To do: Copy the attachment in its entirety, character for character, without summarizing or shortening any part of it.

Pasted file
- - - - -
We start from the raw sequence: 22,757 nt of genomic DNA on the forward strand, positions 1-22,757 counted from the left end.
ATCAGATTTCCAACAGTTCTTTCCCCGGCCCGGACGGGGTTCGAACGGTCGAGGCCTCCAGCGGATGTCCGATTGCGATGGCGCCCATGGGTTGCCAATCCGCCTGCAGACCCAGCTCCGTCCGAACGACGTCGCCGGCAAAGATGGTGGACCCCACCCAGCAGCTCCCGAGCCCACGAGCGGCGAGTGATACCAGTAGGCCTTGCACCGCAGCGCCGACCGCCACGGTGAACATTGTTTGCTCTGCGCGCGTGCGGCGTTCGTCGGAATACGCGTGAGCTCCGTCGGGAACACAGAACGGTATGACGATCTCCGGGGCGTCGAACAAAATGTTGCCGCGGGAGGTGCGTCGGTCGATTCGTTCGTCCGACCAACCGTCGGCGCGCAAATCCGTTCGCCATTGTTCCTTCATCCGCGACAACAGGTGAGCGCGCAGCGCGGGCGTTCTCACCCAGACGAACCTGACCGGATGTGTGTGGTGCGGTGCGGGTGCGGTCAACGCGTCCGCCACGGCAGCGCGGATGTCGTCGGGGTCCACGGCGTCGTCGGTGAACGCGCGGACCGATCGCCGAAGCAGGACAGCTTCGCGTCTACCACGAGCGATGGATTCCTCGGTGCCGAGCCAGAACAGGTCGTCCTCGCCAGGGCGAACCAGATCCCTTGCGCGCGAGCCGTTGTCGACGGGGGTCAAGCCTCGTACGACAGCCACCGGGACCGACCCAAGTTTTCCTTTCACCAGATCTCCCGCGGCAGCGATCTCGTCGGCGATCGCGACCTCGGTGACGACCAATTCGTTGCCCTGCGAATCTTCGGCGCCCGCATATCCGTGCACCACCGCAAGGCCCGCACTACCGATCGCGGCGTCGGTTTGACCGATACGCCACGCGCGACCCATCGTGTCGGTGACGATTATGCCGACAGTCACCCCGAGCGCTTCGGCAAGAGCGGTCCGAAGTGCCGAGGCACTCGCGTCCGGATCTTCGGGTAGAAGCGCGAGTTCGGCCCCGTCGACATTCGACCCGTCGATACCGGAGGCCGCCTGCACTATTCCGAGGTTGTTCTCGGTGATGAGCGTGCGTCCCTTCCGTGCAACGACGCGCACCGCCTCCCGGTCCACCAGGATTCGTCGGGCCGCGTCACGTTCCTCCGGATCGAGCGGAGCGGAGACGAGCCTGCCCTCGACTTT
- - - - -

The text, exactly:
We start from the raw sequence: 22,757 nt of genomic DNA on the forward strand, positions 1-22,757 counted from the left end.
ATCAGATTTCCAACAGTTCTTTCCCCGGCCCGGACGGGGTTCGAACGGTCGAGGCCTCCAGCGGATGTCCGATTGCGATGGCGCCCATGGGTTGCCAATCCGCCTGCAGACCCAGCTCCGTCCGAACGACGTCGCCGGCAAAGATGGTGGACCCCACCCAGCAGCTCCCGAGCCCACGAGCGGCGAGTGATACCAGTAGGCCTTGCACCGCAGCGCCGACCGCCACGGTGAACATTGTTTGCTCTGCGCGCGTGCGGCGTTCGTCGGAATACGCGTGAGCTCCGTCGGGAACACAGAACGGTATGACGATCTCCGGGGCGTCGAACAAAATGTTGCCGCGGGAGGTGCGTCGGTCGATTCGTTCGTCCGACCAACCGTCGGCGCGCAAATCCGTTCGCCATTGTTCCTTCATCCGCGACAACAGGTGAGCGCGCAGCGCGGGCGTTCTCACCCAGACGAACCTGACCGGATGTGTGTGGTGCGGTGCGGGTGCGGTCAACGCGTCCGCCACGGCAGCGCGGATGTCGTCGGGGTCCACGGCGTCGTCGGTGAACGCGCGGACCGATCGCCGAAGCAGGACAGCTTCGCGTCTACCACGAGCGATGGATTCCTCGGTGCCGAGCCAGAACAGGTCGTCCTCGCCAGGGCGAACCAGATCCCTTGCGCGCGAGCCGTTGTCGACGGGGGTCAAGCCTCGTACGACAGCCACCGGGACCGACCCAAGTTTTCCTTTCACCAGATCTCCCGCGGCAGCGATCTCGTCGGCGATCGCGACCTCGGTGACGACCAATTCGTTGCCCTGCGAATCTTCGGCGCCCGCATATCCGTGCACCACCGCAAGGCCCGCACTACCGATCGCGGCGTCGGTTTGACCGATACGCCACGCGCGACCCATCGTGTCGGTGACGATTATGCCGACAGTCACCCCGAGCGCTTCGGCAAGAGCGGTCCGAAGTGCCGAGGCACTCGCGTCCGGATCTTCGGGTAGAAGCGCGAGTTCGGCCCCGTCGACATTCGACCCGTCGATACCGGAGGCCGCCTGCACTATTCCGAGGTTGTTCTCGGTGATGAGCGTGCGTCCCTTCCGTGCAACGACGCGCACCGCCTCCCGGTCCACCAGGATTCGTCGGGCCGCGTCACGTTCCTCCGGATCGAGCGGAGCGGAGACGAGCCTGCCCTCGACTTT